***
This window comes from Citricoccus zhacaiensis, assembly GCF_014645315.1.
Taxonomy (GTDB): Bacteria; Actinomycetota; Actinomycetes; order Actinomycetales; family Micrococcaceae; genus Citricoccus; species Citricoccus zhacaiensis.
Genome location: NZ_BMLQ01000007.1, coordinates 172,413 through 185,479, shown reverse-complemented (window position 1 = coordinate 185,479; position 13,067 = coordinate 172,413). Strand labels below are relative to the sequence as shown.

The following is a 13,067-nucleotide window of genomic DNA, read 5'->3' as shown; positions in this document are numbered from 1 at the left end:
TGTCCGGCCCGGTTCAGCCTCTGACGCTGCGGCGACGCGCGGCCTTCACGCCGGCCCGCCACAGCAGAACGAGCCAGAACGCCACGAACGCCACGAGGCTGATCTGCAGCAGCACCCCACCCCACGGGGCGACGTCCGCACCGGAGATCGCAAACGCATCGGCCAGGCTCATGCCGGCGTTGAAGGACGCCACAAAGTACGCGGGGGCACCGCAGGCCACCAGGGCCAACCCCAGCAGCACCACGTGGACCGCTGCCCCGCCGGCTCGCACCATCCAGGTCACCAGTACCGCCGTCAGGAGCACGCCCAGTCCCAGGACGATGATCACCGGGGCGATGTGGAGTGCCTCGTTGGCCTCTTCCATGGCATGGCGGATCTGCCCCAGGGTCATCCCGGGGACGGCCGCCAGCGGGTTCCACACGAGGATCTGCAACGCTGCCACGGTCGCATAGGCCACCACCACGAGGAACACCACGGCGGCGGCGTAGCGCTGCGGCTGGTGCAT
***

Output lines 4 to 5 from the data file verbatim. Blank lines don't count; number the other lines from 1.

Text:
The following is a 13,067-nucleotide window of genomic DNA, read 5'->3' as shown; positions in this document are numbered from 1 at the left end:
TGTCCGGCCCGGTTCAGCCTCTGACGCTGCGGCGACGCGCGGCCTTCACGCCGGCCCGCCACAGCAGAACGAGCCAGAACGCCACGAACGCCACGAGGCTGATCTGCAGCAGCACCCCACCCCACGGGGCGACGTCCGCACCGGAGATCGCAAACGCATCGGCCAGGCTCATGCCGGCGTTGAAGGACGCCACAAAGTACGCGGGGGCACCGCAGGCCACCAGGGCCAACCCCAGCAGCACCACGTGGACCGCTGCCCCGCCGGCTCGCACCATCCAGGTCACCAGTACCGCCGTCAGGAGCACGCCCAGTCCCAGGACGATGATCACCGGGGCGATGTGGAGTGCCTCGTTGGCCTCTTCCATGGCATGGCGGATCTGCCCCAGGGTCATCCCGGGGACGGCCGCCAGCGGGTTCCACACGAGGATCTGCAACGCTGCCACGGTCGCATAGGCCACCACCACGAGGAACACCACGGCGGCGGCGTAGCGCTGCGGCTGGTGCAT